A note from Mt. Rainier National Park on June 13, 2014:
Photo: Alta Crystal Resort
With summer and the July 4th holiday rapidly approaching, Mount Rainier National Park Superintendent Randy King advises that additional park areas will soon be opening. Park staff has been working for months to prepare the park for summer visitors. Without the effort to remove snow from roads and parking lots, the higher elevation areas of the park would not melt out and be accessible to vehicles until mid-July under normal conditions. In a normal year Mount Rainier spends over $1 million dollars moving snow to provide public access.
To promote safety and health, ensure a good visitor experience and protect resources, some conditions need to be met before areas of the park are opened to public vehicle access:
No safety conflicts with snow removal or opening operations
A clear road and shoulders, parking available
Regulatory road signs in place
Functioning toilets and accessible trash cans
Staff presence in the area, including emergency response capability.
The Sunrise area is located at 6,400’ elevation and is off the power grid. Since May 27, the park’s road crew has been working to remove snow, rock and other material from the SunriseRoad. This week the crew reached the Sunrise parking lot. Next week, park utility and grounds crews will begin their work, and signs will be re-installed along the road. If facilities have not been damaged over winter, it will take the crews two weeks – until June 27 – to dig out, test and activate the power, water and septic systems, and prepare buildings for summer use. Once potable water is available, employees will move in and prepare the lodge and visitor center to welcome our visitors.
Photo: Alta Crystal Resort
Public vehicle access will be provided to Sunrise on June 20-22, barring a storm or other unforeseen event. However, flushing toilets, running water or other visitor services will not be available. The road will be closed to public access June 23-26 to enable the road crew to safely remove remaining rock and other material from the roadside. The road will reopen to public access on June 27 for the season. Water and flushing toilets should be available by that date. Full visitor services, including the Sunrise Day Lodge and Sunrise Visitor Center , will be open and staffed by July 4. Visitors should come prepared for snow on the ground that persists into July at Sunrise.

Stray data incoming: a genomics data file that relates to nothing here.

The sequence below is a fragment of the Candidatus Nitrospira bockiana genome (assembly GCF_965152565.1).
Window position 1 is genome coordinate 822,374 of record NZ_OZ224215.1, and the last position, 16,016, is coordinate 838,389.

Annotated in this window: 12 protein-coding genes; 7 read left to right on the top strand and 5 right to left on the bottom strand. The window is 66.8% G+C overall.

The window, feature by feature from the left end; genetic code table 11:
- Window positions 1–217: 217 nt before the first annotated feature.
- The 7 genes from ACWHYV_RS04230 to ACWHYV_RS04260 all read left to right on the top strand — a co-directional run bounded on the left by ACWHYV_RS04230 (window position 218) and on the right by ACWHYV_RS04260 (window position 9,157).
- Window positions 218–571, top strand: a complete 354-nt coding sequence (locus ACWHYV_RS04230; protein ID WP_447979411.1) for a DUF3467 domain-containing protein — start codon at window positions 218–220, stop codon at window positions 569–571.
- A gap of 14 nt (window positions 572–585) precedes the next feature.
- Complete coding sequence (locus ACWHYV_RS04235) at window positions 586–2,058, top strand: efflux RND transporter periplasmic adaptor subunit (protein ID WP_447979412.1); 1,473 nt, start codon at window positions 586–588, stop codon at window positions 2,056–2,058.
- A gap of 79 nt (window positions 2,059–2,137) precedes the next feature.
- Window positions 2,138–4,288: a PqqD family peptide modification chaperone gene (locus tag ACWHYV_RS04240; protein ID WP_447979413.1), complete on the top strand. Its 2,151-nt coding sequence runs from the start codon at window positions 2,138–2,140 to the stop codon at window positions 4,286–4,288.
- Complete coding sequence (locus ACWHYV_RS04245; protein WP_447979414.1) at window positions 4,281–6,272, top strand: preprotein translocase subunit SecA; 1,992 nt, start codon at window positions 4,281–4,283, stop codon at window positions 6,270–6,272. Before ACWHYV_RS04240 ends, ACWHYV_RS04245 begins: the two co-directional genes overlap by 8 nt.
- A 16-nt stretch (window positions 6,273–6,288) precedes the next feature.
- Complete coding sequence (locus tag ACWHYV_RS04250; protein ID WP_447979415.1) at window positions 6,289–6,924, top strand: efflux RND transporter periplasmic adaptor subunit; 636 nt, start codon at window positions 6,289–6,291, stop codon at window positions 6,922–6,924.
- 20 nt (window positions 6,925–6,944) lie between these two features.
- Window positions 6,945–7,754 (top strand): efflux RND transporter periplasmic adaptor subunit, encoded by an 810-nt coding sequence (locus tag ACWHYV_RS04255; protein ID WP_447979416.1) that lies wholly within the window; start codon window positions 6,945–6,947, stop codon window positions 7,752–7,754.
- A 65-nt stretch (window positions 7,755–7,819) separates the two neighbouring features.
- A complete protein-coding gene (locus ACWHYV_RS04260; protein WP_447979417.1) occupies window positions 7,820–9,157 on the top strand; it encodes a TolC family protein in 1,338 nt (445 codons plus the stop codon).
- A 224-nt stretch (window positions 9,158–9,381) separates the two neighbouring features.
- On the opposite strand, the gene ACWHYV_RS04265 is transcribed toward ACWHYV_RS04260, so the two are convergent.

Westside Road near the park’s southwestern Nisqually Entrance will be reopened to the Dry Creek area tomorrow June 14. This area was closed temporarily after several large boulders fell onto the parking area at the trailhead and destroyed a visitor’s vehicle. A temporary barricade will be in place until the parking area is permanently relocated to better protect visitors from rock fall.
The Ohanapecosh Visitor Center , closed all of last summer due to budget constraints, will open on June 28 for a limited schedule through September 7.
Photo: Janelle Walker
June 28-29 (Sat.-Sun.) the visitor center will be open from Noon until 4:00 p.m.
July 2 through August 3 the visitor center will be open Wednesday through Sunday from Noon to 4:00 p.m. Morning Junior Ranger programs will occur Wednesday through Sunday. Evening campground programs will occur Wednesday through Saturday.
August 7 through September 7 the visitor center will be open Thursday through Sunday from Noon to 4:00 p.m. Morning Junior Ranger programs will be presented on Friday and Saturday; evening Junior Ranger programs on Sundays and Thursdays. Evening campground programs will be presented Thursday through Saturday.
Additional programs for youth and families will be offered at various times. Check at the visitor center desk for details.
As of June 7, the Mowich Lake area of the park still had about five feet of snow on the ground, with nearly three feet of snow on the last two miles of roadway. The targeted opening of this road is in early July, following additional snow removal activities at Paradise.
All other areas of the park accessible by vehicles are open for the season.
For more information on all there is to see and do at Mt. Rainier and its surrounding communities go to visitrainier.com.
Visit Rainieris a not-for-profit, non-membership destination marketing organization that promotes tourism in the gateway communities around Mt. Rainier.